Summary: The church can and should experience God's peace.
The Peaceful Church
How do Christians and churches have peace? We do not live in a peaceful world. The Society of International law in London states this incredible statistic: since the beginning of recorded history, the entire world has been at peace less than 8% of the time. Over the last 4000 years of history, only 268 years saw peace. Moreover in excess of 8000 peace treaties have been made and broken. In the last 3 centuries there have been 286 wars on the continent of Europe alone!
The central point of our passage is the peace of God. This passage is speaking to Christian believers, not to unbelievers. Unbelievers do not have peace with God. They reject, question, deny, curse, and oppose God. God feels no peace between Himself and an unbeliever. No matter how mild the unbeliever’s questioning and rejection is, it is still questioning and rejection and not peace. But when an unbeliever surrenders his life and accepts Jesus Christ as His Lord and Savior, peace is made between him and God. Peace rules both within and between the person and God. In fact, God causes a flood of peace to surge through the heart and life of the new believer.
In the NT, the word for peace means “to reconcile or join.” Some missionary Bible translators were working very hard to find a word for peace in a particular tribal language. At last, a native who was working with them found a combination of words that captured the concept—“a heart that sits down.” When the heart sits down with Jesus—when we join with God through his Son—there is peace.
Dr. Billy Graham said, “I know men who would write a check for a million dollars if they could find peace. Millions are searching for it. But we Christians have found it! It is ours now and forever. We have found the secret of life!”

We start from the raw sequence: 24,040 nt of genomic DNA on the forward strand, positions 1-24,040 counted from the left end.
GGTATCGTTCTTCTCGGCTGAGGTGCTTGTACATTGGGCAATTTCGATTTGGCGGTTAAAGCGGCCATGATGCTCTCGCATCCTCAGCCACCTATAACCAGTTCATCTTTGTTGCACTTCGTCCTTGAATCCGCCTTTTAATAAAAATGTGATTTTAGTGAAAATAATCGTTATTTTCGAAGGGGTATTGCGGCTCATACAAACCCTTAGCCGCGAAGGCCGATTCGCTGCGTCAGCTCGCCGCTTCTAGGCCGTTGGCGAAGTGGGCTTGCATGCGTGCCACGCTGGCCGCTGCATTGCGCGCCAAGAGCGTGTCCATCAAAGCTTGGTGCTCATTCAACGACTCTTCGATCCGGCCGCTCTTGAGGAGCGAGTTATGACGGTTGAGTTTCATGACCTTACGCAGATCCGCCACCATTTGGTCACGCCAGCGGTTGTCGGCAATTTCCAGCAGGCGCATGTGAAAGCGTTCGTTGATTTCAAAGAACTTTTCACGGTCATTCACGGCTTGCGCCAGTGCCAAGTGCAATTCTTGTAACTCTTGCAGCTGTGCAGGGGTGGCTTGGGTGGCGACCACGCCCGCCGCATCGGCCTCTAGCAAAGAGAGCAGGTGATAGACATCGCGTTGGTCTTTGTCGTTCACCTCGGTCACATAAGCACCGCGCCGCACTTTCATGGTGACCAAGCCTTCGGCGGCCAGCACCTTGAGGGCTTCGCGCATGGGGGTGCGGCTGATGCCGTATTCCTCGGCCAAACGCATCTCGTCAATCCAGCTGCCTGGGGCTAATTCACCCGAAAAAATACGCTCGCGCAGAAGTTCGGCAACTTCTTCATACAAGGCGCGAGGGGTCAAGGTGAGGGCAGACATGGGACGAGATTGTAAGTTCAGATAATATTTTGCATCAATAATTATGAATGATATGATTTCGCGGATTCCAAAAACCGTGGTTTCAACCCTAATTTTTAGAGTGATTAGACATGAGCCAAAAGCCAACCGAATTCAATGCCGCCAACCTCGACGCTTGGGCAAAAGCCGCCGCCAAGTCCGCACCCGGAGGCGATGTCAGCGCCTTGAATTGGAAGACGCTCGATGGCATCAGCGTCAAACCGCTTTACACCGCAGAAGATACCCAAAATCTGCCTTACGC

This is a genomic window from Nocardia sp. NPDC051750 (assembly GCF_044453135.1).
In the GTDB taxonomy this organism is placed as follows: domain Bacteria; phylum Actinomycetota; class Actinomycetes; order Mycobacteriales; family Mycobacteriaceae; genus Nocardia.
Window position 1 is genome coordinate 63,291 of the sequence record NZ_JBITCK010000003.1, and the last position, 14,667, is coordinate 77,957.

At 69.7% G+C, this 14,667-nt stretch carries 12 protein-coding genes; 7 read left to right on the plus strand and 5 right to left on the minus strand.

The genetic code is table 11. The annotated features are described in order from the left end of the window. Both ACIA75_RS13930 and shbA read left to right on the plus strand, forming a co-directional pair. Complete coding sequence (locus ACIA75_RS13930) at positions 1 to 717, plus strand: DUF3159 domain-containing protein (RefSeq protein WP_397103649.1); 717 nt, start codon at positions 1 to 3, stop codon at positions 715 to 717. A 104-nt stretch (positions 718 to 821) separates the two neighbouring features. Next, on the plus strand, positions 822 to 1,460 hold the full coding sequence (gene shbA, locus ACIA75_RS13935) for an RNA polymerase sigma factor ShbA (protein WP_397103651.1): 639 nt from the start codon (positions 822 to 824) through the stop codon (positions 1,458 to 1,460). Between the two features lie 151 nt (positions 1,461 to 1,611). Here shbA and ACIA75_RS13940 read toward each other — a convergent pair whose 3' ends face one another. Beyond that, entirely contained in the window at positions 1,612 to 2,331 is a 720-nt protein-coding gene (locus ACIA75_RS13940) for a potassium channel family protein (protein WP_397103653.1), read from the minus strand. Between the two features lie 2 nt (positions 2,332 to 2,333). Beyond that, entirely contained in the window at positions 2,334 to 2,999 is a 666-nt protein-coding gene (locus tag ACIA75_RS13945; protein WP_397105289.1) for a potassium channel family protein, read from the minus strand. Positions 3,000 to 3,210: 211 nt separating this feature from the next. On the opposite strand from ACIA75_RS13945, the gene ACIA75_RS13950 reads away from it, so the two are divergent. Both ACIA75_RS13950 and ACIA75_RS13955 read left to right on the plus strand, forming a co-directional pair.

In our text the Apostle Paul is speaking to the church of Philippi. They were a great church a joyous church, and yet they still were not perfect. He wanted them to be at peace with God and with each other.
I am firmly convinced that no church or Christian is perfect. I also believe that when a Christian is at peace with God they will have peace within and be at peace with other brothers and sisters in Christ.
The question is this: once we have the peace of God flooding our lives, how do we maintain that peace? How do we keep the peace of God ruling and reigning within our souls? How do we stay aware that God’s very own presence is within us—stay aware that the God of peace lives within our very being? This is the discussion of this passage: the steps to peace.
I. Peace comes through Standing Fast (v.1)
It is the picture of a soldier standing fast against the onslaught of an enemy. He refuses to give ground no matter the pressure and strength of attack. He does not flinch; he is not unstable and he is never defeated. The Christian believer is to stand fast...
• no matter how great the trial
• no matter the pressure of the temptation
• no matter the influence, offer, and allurement made by others.
But how does a believer stand fast? When the temptation to surrender is so appealing and the trial is so terrible, where can the believer find the strength to stand fast? There are two places.
A. The Source of our strength
Matthew Henry said, “When Christ died He left a will in which He gave His soul to His Father, His body to Joseph of Arimathea, His clothes to the soldiers, and His mother to John. But to His disciples, who had left all to follow Him, He left not silver or gold, but something far better—His PEACE!”
There is only one place the Christian can stand fast, and that is “in the Lord.” We must be living and moving and having his being in the Lord. When we are walking in the Lord throughout the day, our minds and thoughts are upon the Lord so when the temptations and trials come, we are conscious and aware of the Lord’s presence and strength.
B. The Family of God
Paul calls them “my beloved and longed-for brethren” they were his brothers and sisters in Christ. They had all trusted Christ as their Savior and become sons and daughters of the family of God. They were all brothers and sisters of the Lord and Paul is reminding them of this relationship. Therefore, they should all stand fast in the Lord.
He says that he longs to see them. He is in prison and unable to be with them, but his heart is with his dear family, the family of God.